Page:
To facilitate bailing out, the airplane was equipped with a means of opening and jettisoning the canopy. Components from the shattered canopy were found near the main wreckage. The airplane's overhead centerpost canopy manual release handle was found in the closed (locked) position. The locking pawl was found bent away from the frame. The latch open/close handle was functionally examined, and it turned to both positions. Hardware (control rods) associated with the right side canopy emergency release lever were found seated.
The seat belt buckles from both occupants were found in the locked position. Belt webbing material from both seats belts was observed stretched.
Both of the occupants were found ejected from the airplane and wearing unopened parachutes. Both of the "D" ring assemblies in the parachutes were found stowed. The FAA coordinator reported that the parachutes bore repack dates of October and November, 1994.
TESTS AND RESEARCH
It was the operator's policy to video tape passenger's simulated air combat flights. At the conclusion of the flights, the passengers were presented with the video tape which memorialized their experience and performance as a guest fighter pilot. A video recorder/camera was located inside each of the Marchetti airplanes. During performance of simulated air combat maneuvers, the same radio frequencies were used in both airplanes.
A few seconds prior to the second airplane departing from controlled flight, the first airplane was, according to its pilot, turning in a counterclockwise direction at an elevation about 500 feet higher than the second airplane. The second airplane was also turning in a counterclockwise direction. Its pilot was attempting to position his airplane in order to engage the first airplane in another simulated dog fight.
From the perspective of the first airplane, the second airplane was partially visible outside the left portion of its canopy. The first airplane's wide angle camera lens happened to be recording events located partially outside and in the distance beyond the left side of the airplane. The video camera recorded the second airplane's departure from controlled flight.
The video tape from the recorder which was in the second (accident) airplane, was recovered from several locations adjacent to the main impact wreckage area. The tape was found ejected from the burned wreckage. It was partially fragmented and without an intact cassette holder. The tape was cleaned, recassetted, and viewed by the Safety Board.
In part, the video tape showed that within about 1/2 minute before the airplane departed from controlled flight, the pilot told his passenger four times to "stay out of the buffet." During this time, the airplane remained in a left turn, and its pitch attitude increased until the airplane's nose was above the horizon. The airplane's left bank angle increased and a left spin started. While the airplane descended and made at least four complete left turn spins, the pilot repeated three times "I got the airplane." (See the attached exhibit for an abbreviated transcript and flight path description.)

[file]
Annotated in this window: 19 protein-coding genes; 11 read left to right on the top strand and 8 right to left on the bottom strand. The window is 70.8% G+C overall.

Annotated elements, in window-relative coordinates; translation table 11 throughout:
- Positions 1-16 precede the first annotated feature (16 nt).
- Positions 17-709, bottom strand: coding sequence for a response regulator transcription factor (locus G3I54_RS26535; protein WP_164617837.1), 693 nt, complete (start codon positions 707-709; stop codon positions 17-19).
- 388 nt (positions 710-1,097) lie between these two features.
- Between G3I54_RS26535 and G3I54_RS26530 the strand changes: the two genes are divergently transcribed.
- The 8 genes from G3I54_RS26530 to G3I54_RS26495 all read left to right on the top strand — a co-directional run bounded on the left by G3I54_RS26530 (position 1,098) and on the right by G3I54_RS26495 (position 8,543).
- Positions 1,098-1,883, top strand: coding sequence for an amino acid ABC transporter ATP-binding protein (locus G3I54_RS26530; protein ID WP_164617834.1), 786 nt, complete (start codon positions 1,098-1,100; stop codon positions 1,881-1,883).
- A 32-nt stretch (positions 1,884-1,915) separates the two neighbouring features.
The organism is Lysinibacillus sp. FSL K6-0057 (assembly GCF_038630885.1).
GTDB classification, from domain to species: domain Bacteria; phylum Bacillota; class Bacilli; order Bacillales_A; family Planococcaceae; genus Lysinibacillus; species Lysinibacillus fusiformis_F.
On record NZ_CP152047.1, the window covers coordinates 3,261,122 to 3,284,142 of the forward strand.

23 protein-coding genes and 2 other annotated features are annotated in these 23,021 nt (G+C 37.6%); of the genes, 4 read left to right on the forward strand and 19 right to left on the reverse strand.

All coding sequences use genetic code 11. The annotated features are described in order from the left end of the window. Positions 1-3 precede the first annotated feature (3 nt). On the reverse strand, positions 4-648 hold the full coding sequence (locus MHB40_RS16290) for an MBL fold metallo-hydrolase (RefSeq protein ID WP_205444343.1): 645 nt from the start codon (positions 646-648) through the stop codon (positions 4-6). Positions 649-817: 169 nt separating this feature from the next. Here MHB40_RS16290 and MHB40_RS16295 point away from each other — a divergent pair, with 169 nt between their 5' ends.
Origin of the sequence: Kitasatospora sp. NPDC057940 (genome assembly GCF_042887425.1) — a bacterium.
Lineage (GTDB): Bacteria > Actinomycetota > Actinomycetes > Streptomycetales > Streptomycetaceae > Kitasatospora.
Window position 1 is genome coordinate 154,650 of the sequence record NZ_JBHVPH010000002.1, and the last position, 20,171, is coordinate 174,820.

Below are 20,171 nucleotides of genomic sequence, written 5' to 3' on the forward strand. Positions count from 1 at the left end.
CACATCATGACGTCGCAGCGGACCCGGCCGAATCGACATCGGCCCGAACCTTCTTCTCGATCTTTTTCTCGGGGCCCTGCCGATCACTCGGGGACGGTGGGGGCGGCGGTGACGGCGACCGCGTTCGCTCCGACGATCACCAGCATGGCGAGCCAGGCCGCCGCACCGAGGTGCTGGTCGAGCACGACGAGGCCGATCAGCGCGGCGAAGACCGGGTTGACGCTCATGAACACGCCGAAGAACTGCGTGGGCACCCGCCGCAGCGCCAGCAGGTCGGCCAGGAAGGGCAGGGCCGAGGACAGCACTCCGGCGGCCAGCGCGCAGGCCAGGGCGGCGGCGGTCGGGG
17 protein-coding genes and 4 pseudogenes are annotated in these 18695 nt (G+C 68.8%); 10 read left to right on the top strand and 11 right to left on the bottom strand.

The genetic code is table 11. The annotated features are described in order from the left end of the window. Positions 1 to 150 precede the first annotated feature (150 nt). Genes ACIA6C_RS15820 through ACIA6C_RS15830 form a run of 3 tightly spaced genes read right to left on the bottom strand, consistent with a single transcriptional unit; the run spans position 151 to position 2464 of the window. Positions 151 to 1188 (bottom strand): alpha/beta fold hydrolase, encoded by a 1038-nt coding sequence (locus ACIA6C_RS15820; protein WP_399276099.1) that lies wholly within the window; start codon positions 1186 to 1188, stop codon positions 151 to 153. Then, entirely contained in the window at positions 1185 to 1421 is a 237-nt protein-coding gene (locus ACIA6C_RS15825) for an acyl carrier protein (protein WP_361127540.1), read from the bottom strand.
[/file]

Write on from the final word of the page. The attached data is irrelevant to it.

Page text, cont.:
Desert Aces provided literature to its guest fighter pilots, which presented an overview of the simulated air combat flying and training program the passengers would receive. According to information contained in Chapter 2 of the Desert Aces "GUEST FIGHTER PILOT MANUAL," the instructor pilot performs the takeoffs and landings. "The guest pilots fly the rest of the flight, except when a demonstration, or safety of flight maneuver, is required. But most of the time, our instructors will talk you through the maneuvers."
In Chapter 4, the manual states: "Air combat maneuvers will subject you to gravitational forces of up to six times the normal. This does put a strain on the spinal and cardiovascular systems. Therefore, if you have a history of spinal, heart or blood vessel problems it is suggested that you discuss this with a personal physician prior to flying."
In Chapter 10, the manual provides a definition for the term "Hard Deck." In part, the manual states: "The 'Hard Deck' is 2000 feet above the ground level. No aircraft shall maneuver below the hard deck. Although the absolute hard deck is 2000 feet AGL, pilots should set the hard deck higher in an effort to have the additional safety margin. . . . All efforts should be taken to give the Guest Pilot at least 2500 feet of maneuvering airspace."
On December 4, 1994, while on scene at the accident site, the entire airplane wreckage was verbally released to the operator's representative. No airplane parts or records were retained.